“We’re losing ground,” the Bearded One says when he comes in for supper. “Can you google ‘Goat Barbeque’?”
He is still limping from his ladder work in the meat bird pen, and has been putting in long hours in the dusty barn making the meat bird coops. Thirty Cornish broiler chicks will be here in less than 3 weeks. But this is not what’s bugging him.
The goats have stripped off large patches of bark on three beloved, towering, hundred-year-old cedar trees in the pasture.
We’d been warned, but for the 4 and half months we’ve had them, our goats have seemed content browsing on a pile of small cut trees. Big trees seemed safe. For decades we’ve seen big oaks in Texas goat pastures stay unscathed. But these aren’t hardwoods.
“It’s not their fault,” I say. I’m as heart-broken as he is about the problem, but not as bothered by the solution.
“Yes, it is,” says the Bearded One. “They must take goat responsibility.” He smiles, but I can see that he is conflicted.
Goat experts say there is really no solution but to fence each vulnerable tree — which for us includes at least a dozen big cedars and Douglas firs. The Bearded One doesn’t like that idea. Fencing and/or hardware cloth or plastic screening is ugly, unnatural, expensive and a lot of work. It’s no wonder he’s balking. The Bearded One sees the givens, is irritated, and like any good goat, is exploring all the options in his arsenal.
He tried thinking like an animal and peed on the trees that were already being devoured. I was there when he faced off to a cedar. Leah the Rhode Island Red hen, who always wishes to be involved in any human activity, strutted between his legs. The pee didn’t work, and neither did diluted bleach. He’s still curious about vinegar and maybe dog poop. Goats are surprisingly finicky eaters.
“No matter how much I pee,” he says when we go to bed, “there’s no way I can put out enough to do this job.”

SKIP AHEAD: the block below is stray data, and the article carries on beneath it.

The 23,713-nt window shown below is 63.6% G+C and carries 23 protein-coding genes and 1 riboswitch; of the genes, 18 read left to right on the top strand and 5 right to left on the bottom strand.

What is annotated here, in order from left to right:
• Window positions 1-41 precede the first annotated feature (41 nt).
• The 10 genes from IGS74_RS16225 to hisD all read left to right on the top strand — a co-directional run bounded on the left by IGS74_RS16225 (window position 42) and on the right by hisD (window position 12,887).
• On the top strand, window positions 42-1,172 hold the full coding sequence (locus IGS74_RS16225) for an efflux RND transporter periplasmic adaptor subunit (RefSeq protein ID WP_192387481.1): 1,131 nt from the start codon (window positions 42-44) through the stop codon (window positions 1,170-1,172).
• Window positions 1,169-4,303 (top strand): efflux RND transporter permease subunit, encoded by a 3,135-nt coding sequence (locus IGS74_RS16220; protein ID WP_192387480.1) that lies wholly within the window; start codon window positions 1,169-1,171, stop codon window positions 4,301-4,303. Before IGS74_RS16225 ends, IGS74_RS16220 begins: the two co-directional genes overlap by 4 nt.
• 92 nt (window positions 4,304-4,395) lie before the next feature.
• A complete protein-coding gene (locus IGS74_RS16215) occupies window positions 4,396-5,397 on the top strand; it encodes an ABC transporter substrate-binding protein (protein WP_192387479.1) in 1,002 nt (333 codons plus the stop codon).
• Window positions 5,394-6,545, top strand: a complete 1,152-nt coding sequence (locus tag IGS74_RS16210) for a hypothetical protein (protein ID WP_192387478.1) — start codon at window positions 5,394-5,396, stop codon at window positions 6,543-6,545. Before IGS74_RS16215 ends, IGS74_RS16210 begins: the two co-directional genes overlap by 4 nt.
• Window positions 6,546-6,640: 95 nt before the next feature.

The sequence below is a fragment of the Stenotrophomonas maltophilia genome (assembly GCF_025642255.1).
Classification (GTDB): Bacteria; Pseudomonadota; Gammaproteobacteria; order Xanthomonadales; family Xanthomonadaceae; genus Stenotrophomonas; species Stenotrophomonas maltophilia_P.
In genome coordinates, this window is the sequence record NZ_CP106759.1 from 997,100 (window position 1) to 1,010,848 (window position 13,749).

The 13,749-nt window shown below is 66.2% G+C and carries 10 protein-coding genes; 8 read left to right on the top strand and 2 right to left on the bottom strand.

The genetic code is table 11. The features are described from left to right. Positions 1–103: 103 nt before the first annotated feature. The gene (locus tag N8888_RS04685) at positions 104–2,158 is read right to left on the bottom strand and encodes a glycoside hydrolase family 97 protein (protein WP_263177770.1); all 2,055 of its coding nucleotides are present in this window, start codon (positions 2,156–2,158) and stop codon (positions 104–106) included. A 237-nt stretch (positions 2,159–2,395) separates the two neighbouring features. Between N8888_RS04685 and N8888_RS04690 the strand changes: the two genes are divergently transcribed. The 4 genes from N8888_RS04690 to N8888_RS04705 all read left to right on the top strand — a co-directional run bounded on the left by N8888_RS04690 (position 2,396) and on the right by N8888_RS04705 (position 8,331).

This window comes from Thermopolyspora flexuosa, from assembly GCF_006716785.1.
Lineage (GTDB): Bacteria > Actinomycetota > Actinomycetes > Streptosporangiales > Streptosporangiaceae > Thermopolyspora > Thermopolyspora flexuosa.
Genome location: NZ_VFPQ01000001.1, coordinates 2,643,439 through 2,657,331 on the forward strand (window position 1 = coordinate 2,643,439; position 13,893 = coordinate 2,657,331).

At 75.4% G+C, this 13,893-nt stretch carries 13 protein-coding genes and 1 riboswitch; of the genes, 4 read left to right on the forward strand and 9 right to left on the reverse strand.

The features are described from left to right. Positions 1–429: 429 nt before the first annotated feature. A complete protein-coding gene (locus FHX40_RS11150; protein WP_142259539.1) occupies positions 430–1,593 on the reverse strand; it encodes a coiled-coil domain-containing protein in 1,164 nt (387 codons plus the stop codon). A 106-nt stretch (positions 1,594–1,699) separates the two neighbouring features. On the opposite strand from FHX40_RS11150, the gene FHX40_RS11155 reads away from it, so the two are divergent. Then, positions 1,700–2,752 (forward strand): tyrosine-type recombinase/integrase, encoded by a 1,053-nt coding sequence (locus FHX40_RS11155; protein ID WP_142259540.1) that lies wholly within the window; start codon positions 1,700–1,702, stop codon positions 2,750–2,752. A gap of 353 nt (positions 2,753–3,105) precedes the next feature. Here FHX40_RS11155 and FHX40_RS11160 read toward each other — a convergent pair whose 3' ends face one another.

I say that we can surely give the goats away if this is just too much.
The next morning at 9am, our twenty-something nurse daughter arrives after her night shift. She’s here for 24 hours, to recover and sleep so she can stay awake and have a normal day with her sweetie pie tomorrow, before she has to work the night shift tomorrow night. Sort of an impossible task. “I should stay nocturnal,” she says. She sheds her blue nurse uniform and we do things that help her stay awake. We walk the road. We check on the unfinished coops in the meat bird pen.
The Bearded One says hi and limps around the coop showing us the ventilation windows. He is feeling a bit better, I can tell, when he suddenly becomes Barry Gibb and sings out, “Oh, you can tell by the way I use my walk, I’m a chicken man, no time to squawk.”
It’s 10 o’clock now, and the nurse is still awake. She laughs, but then she sees Sage and gasps. She is appalled. Disgraceful matted clops of fleece hang from his neck and haunches and tush. Entire sections of his body are fleece-free, but they are coarse and dark, unlike LaLa’s wavy, shiny black underhair. In some ways, the condition of the fleece left on LaLa’s rear-end is even more pathetic.
“You could be reported for animal neglect,” she observes and we laugh. HaHa. “That’s REALLY hard to see and not do something.”
We both want desperately to brush them, to pluck off all the unsightly wads, but, alas, it is not possible. One of the 3 goats will let us scratch his head and neck. Gently. No sudden moves or he’ll bolt like lightning. The other 2 will barely let us scratch their noses while being fed treats.
Like the tree bark, it’s a goat thing. Sometimes I think it’s the goats’ job in life to push us into new discomfort zones.
“A lesson in self-restraint,” our nurse says, her eyelids growing heavier.
“Let it be,” I say.
“Acceptance,” she says. “As in, I can’t possibly stay awake ’til 5.”
We head back to the house — me to the kitchen, her to her bed. Maybe not losing ground after all.